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Sleep Revolution

My notes on The Sleep Revolution by Arianna Huffington.

Sleep Breakdown

  • Sleep is a fundamental human need.
  • Technology, even sleep-inducing technology as a culprit in widespread sleeplessness and warns of ambition and misplaced priorities as the reasons a broad populace works too hard to cop the sack time we needs.
  • Some might even have multiple jobs which lead to lacks of sleep.
  • The Japanese, Chinese and Korean language all have words for “death from overwork”. For goof reason : These societies drive their sleepless workers without mercy. 

The Journey

  • We need to look away from outward distractions to consider your inner life and how you nourish it.
  • Sleep is a time for rejuvenation and, through dreams, of portals into the working of your subconscious mind, which is not open at any other time. 

Family Sleep Habits

  • Research suggesting that good or poor sleep habits develop quite early.
  • People are more likely to behave healthfully if other people near them do the same.
  • Our “sleep tribe” is your family.
  • The sleep habits of your mother, father and siblings served as models for your sleep habits.
  • Parental education levels seem to be the most reliable determinant of whether kids get sufficient shut-eye.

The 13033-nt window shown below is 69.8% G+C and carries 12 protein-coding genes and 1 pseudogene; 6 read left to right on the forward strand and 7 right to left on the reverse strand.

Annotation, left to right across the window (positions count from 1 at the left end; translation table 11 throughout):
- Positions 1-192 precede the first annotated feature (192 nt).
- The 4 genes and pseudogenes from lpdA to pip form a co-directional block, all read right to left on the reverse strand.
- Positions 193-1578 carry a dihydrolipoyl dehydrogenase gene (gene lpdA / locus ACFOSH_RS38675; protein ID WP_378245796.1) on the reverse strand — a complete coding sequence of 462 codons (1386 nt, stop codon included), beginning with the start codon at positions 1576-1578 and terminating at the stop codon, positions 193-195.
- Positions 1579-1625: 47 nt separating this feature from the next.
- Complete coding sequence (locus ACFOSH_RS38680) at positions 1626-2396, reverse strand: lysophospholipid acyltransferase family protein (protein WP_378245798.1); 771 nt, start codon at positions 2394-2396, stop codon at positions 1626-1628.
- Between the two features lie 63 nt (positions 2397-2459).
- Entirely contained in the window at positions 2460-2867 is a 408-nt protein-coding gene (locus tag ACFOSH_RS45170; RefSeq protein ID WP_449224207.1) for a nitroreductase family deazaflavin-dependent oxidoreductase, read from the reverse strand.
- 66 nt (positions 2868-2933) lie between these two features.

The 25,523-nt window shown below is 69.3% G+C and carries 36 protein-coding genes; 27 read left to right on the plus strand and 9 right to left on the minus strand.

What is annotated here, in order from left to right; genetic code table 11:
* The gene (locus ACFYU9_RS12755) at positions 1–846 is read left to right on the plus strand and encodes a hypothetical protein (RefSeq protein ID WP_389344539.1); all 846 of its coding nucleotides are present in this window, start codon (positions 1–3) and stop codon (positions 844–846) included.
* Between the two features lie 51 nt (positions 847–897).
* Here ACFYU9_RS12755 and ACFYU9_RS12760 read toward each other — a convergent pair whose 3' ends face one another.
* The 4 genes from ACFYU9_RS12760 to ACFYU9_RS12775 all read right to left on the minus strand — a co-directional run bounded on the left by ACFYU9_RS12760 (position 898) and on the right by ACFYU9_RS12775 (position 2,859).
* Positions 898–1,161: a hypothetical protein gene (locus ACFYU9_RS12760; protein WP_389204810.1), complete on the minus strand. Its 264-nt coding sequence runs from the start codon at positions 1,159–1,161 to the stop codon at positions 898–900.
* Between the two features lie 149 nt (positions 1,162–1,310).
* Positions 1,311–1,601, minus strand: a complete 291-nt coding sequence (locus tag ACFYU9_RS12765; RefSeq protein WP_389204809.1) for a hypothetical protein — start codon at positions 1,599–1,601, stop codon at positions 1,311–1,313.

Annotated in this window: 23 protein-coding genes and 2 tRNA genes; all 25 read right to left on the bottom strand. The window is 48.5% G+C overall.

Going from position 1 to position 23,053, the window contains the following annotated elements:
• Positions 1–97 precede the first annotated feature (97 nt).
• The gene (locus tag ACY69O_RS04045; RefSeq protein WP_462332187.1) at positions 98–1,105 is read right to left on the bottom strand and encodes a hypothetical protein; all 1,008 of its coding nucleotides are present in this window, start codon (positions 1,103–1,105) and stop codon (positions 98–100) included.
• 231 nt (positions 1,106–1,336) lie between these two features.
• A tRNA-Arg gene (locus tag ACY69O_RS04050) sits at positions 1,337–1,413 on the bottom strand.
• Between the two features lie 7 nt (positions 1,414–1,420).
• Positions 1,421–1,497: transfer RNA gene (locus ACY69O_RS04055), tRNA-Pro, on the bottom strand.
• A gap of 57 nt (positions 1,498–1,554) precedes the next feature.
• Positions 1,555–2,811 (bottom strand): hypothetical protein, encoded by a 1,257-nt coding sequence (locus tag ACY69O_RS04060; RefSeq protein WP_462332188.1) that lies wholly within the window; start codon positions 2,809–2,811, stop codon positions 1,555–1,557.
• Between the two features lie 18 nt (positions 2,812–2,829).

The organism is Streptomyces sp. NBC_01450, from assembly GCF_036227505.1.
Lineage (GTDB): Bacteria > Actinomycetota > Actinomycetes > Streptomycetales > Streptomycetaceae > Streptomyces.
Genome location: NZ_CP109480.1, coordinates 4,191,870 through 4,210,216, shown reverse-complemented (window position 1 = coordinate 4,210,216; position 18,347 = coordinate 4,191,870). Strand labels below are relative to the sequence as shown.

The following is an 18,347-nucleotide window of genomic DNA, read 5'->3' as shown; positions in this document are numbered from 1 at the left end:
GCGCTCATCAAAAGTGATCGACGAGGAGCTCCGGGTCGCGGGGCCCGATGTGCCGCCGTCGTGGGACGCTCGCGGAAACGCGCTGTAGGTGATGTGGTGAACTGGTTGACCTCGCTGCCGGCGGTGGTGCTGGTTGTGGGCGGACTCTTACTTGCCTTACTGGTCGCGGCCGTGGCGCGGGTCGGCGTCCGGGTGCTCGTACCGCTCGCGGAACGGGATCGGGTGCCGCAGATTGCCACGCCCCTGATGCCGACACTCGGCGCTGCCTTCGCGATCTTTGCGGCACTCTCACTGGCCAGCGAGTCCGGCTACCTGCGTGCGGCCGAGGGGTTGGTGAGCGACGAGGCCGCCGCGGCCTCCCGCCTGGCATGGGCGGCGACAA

• Better-educated parents are more likely to work regular hours and, therefore, to have the leisure time to spend with their kids and monitor their schedules. 
  • A newborn should get 14 to 17 hours a night, a teenager eight to ten hours, adults up to age 65, seven to nine hours, and “older adults” seven to eight hours. 
  • Those who claim they do fine on three to five hours are mostly lying.

Improving Our Sleep

Leave the Sword Outside

  • Prior to a Japanese tea ceremony, samurai warriors would take off their swords so as not to bring them into the house. 
  • The samurai shedding his sword as a metaphor for the effort you need to make to leaves your daytime troubles and worries outside your bed.
  •  To “lay down our swords” means evading those distractions and inviting sleep. And when you finally dismiss the waking life’s web of distraction and fall asleep, your dreams and the gnomic workings of your sleeping brain can then provide “a gateway to the sacred.”

p.s. – Gnomic means difficult to understand because enigmatic or ambiguous.


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